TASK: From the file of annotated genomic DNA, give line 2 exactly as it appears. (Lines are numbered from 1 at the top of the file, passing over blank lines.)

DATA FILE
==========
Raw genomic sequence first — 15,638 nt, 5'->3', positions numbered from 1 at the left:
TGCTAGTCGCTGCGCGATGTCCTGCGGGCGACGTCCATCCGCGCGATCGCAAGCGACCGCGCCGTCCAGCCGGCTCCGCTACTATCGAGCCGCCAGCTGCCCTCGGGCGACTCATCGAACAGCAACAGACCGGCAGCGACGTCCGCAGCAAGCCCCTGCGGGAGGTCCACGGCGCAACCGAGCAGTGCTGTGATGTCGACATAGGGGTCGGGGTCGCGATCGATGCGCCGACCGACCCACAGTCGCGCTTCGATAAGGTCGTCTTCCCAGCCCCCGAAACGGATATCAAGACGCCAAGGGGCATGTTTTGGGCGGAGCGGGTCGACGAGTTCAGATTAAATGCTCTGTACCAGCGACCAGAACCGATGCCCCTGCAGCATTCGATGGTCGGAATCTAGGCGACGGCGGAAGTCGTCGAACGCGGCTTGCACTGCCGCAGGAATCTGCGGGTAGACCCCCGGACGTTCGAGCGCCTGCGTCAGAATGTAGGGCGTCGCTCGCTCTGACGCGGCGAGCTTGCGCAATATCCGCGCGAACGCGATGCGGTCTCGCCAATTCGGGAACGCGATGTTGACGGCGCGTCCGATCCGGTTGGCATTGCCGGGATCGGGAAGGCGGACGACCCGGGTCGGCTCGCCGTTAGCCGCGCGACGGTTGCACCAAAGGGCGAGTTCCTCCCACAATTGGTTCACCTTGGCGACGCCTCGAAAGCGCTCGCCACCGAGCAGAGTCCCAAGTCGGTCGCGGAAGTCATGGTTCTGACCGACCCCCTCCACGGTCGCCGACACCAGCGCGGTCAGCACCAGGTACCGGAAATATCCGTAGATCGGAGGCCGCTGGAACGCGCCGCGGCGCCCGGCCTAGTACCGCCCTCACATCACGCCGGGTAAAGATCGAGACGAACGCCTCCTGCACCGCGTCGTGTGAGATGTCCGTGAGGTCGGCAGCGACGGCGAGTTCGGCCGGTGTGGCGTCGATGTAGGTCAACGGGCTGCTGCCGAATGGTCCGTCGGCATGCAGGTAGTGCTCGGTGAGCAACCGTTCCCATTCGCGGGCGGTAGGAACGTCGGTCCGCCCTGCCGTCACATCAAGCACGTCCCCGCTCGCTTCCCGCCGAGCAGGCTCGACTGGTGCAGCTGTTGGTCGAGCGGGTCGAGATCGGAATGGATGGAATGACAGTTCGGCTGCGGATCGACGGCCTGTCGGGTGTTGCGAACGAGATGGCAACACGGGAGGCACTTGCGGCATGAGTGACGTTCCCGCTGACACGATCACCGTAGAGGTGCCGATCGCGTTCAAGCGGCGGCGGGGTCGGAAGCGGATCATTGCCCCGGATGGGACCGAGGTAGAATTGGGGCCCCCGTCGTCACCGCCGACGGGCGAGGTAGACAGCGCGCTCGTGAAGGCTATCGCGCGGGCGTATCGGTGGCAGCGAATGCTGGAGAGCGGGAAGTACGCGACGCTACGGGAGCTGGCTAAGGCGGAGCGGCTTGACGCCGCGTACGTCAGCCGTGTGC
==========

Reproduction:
TGCTAGTCGCTGCGCGATGTCCTGCGGGCGACGTCCATCCGCGCGATCGCAAGCGACCGCGCCGTCCAGCCGGCTCCGCTACTATCGAGCCGCCAGCTGCCCTCGGGCGACTCATCGAACAGCAACAGACCGGCAGCGACGTCCGCAGCAAGCCCCTGCGGGAGGTCCACGGCGCAACCGAGCAGTGCTGTGATGTCGACATAGGGGTCGGGGTCGCGATCGATGCGCCGACCGACCCACAGTCGCGCTTCGATAAGGTCGTCTTCCCAGCCCCCGAAACGGATATCAAGACGCCAAGGGGCATGTTTTGGGCGGAGCGGGTCGACGAGTTCAGATTAAATGCTCTGTACCAGCGACCAGAACCGATGCCCCTGCAGCATTCGATGGTCGGAATCTAGGCGACGGCGGAAGTCGTCGAACGCGGCTTGCACTGCCGCAGGAATCTGCGGGTAGACCCCCGGACGTTCGAGCGCCTGCGTCAGAATGTAGGGCGTCGCTCGCTCTGACGCGGCGAGCTTGCGCAATATCCGCGCGAACGCGATGCGGTCTCGCCAATTCGGGAACGCGATGTTGACGGCGCGTCCGATCCGGTTGGCATTGCCGGGATCGGGAAGGCGGACGACCCGGGTCGGCTCGCCGTTAGCCGCGCGACGGTTGCACCAAAGGGCGAGTTCCTCCCACAATTGGTTCACCTTGGCGACGCCTCGAAAGCGCTCGCCACCGAGCAGAGTCCCAAGTCGGTCGCGGAAGTCATGGTTCTGACCGACCCCCTCCACGGTCGCCGACACCAGCGCGGTCAGCACCAGGTACCGGAAATATCCGTAGATCGGAGGCCGCTGGAACGCGCCGCGGCGCCCGGCCTAGTACCGCCCTCACATCACGCCGGGTAAAGATCGAGACGAACGCCTCCTGCACCGCGTCGTGTGAGATGTCCGTGAGGTCGGCAGCGACGGCGAGTTCGGCCGGTGTGGCGTCGATGTAGGTCAACGGGCTGCTGCCGAATGGTCCGTCGGCATGCAGGTAGTGCTCGGTGAGCAACCGTTCCCATTCGCGGGCGGTAGGAACGTCGGTCCGCCCTGCCGTCACATCAAGCACGTCCCCGCTCGCTTCCCGCCGAGCAGGCTCGACTGGTGCAGCTGTTGGTCGAGCGGGTCGAGATCGGAATGGATGGAATGACAGTTCGGCTGCGGATCGACGGCCTGTCGGGTGTTGCGAACGAGATGGCAACACGGGAGGCACTTGCGGCATGAGTGACGTTCCCGCTGACACGATCACCGTAGAGGTGCCGATCGCGTTCAAGCGGCGGCGGGGTCGGAAGCGGATCATTGCCCCGGATGGGACCGAGGTAGAATTGGGGCCCCCGTCGTCACCGCCGACGGGCGAGGTAGACAGCGCGCTCGTGAAGGCTATCGCGCGGGCGTATCGGTGGCAGCGAATGCTGGAGAGCGGGAAGTACGCGACGCTACGGGAGCTGGCTAAGGCGGAGCGGCTTGACGCCGCGTACGTCAGCCGTGTGC